Baked haddock with a dukkah crust, lemony spinach, and roasted sweet potato mash

For the Weekend of Food 2017, every guest presided over a course, and my responsibility was the fish course (yes, it was a meal fancy enough to have a fish course). I was give a few weeks’ notice, and so I thought long and hard about what I should prepare. The theme was Scottish, but erring towards contemporary cuisine with Scottish ingredients, rather than haggis, neeps, and tatties.

And so I looked up which fish reside in the Caledonian waters, decided against langoustines and salmon, and opted for a lovely fillet of haddock. But which flavours should I combine it with? I suddenly remembered a recent brunch at the Modern Pantry in Clerkenwell, where my Eggs Benedict had been perked up with a crunchy addition of dukkah (an Egyptian nutty concoction). I then did a bit more research, and came up with a masterpiece (even if I do say so myself): Baked haddock with a dukkah crust, served with lemony spinach and roasted sweet potato mash.

I am actually really proud of this dish, and was so happy that it went down well on the day. This was partly as I had done a test run the week before, where I realised that adding butter to the dukkah could help the crust get crispy, and that roasting the sweet potato for longer would give it a smokier, richer flavour.

On the day, I served eight guests, but the recipe below is for four. Simply divide or multiply the ingredients if you’re serving more or fewer people!


You can vary this recipe endlessly, by using different nuts, seeds, or spices – the below is simply my suggestion. The quantities in this recipe make enough to fill a 500ml airtight jar, so you can save it for future use.

  • 200g whole hazelnuts
  • 100g whole almonds
  • 5 tbsp sesame seeds
  • 3 tbsp mixed seeds (mine were pumpkin and sunflower)
  • 1 tbsp cumin seeds
  • 1 tsp cumin powder
  • 1 tsp coriander powder
  • 1 tsp paprika powder
  • 1 tsp sea salt

Heat a non-stick frying pan with no oil and add all the ingredients, roasting gently and stirring occasionally, on low to medium heat until fragrant (3-4 minutes). Remove and put in a blender. Pulse gently, as it should have a nice crunch to it and not be too powdery. Empty it into an airtight jar and keep aside (it’ll last for ages!).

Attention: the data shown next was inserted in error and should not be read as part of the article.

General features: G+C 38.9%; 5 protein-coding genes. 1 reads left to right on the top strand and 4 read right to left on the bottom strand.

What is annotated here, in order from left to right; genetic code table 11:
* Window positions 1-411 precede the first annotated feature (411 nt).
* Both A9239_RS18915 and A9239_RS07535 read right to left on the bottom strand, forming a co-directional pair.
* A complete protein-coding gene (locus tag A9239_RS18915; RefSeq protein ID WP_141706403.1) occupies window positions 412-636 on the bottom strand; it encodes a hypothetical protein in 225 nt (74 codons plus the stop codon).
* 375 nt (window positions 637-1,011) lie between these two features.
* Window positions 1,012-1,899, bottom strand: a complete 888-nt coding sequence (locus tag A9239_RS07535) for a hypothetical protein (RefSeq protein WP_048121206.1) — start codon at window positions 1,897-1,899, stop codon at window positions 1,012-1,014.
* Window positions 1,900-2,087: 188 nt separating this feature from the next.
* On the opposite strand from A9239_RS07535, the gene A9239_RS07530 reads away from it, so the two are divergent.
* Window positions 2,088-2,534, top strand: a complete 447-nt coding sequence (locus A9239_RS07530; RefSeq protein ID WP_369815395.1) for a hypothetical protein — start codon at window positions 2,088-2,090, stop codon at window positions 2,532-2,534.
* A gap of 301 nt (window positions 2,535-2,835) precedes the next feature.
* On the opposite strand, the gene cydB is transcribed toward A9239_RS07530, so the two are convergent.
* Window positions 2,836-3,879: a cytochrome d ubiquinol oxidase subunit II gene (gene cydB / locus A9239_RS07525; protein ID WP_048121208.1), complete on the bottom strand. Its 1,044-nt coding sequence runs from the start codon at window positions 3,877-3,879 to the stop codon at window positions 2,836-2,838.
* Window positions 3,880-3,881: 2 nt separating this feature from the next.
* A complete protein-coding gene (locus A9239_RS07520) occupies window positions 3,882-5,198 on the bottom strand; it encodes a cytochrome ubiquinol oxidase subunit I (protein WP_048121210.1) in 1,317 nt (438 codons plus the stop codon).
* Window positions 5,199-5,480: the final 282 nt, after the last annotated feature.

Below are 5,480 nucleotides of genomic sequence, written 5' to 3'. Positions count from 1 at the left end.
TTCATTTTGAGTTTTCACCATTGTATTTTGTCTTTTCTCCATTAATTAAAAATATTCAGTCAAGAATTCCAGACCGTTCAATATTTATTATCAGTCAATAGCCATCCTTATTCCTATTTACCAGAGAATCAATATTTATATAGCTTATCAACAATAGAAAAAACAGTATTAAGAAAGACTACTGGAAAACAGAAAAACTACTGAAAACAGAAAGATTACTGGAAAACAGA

Haddock (be sure to get unsmoked, else the smokiness of the fish will overpower the dukkah)

  • 50-75g unsmoked haddock fillet per person (depending on whether it’s a starter or main dish)
  • Around 1 tbsp dukkah per haddock portion
  • Around 1 tsp softened butter per haddock portion

Pre-heat the oven to 175 degrees Celsius. Line a baking tray with parchment and place the haddock fillets on it. In a small bowl, combine the softened butter with the dukkah, pressing and mixing it together with a fork until there are no visible lumps. Spoon a bit of the dukkah mixture on each haddock fillet and press it gently into shape with your fingers. The mixture should be 2-3mm thick on top of the fish.

Put the fish in the oven for 7 minutes on the fan setting, and then switch to the grill setting for 3 minutes so the dukkah crust gets nice and crunchy. Remove and serve immediately with…

Lemony spinach

  • 250g baby leaf spinach
  • Zest and juice of 2 lemons
  • Olive oil

This tasty side dish couldn’t be easier. Heat a bit of olive oil in the pan and add the spinach leaves. Stir until wilted, adding the lemon zest and juice as you go. Once it’s completely wilted, serve alongside the fish with…

Roasted sweet potato mash

  • 1 large sweet potato
  • Olive oil
  • Creole salt (or a mixture of salt, pepper, paprika, and garlic powder)
  • 75ml single cream
  • 4 tbsp butter

Pre-heat the oven to 200 degrees Celsius. Peel and chop the sweet potato and lay out on a lined baking tray. Drizzle olive oil over the pieces, and add a generous amount of Creole salt. Roast for about an hour, mixing the pieces around every 20 minutes (don’t worry if some of the pieces turn brown, as that adds to the smoky flavour). Remove and either mash with a potato masher (which makes it more rustic), or puree in your blender (which makes it very smooth). As you’re doing so, add the cream and butter into the mixture. Salt to taste, and serve alongside the haddock and spinach!

Plating up

Read more about our Weekend of Food 2017 here.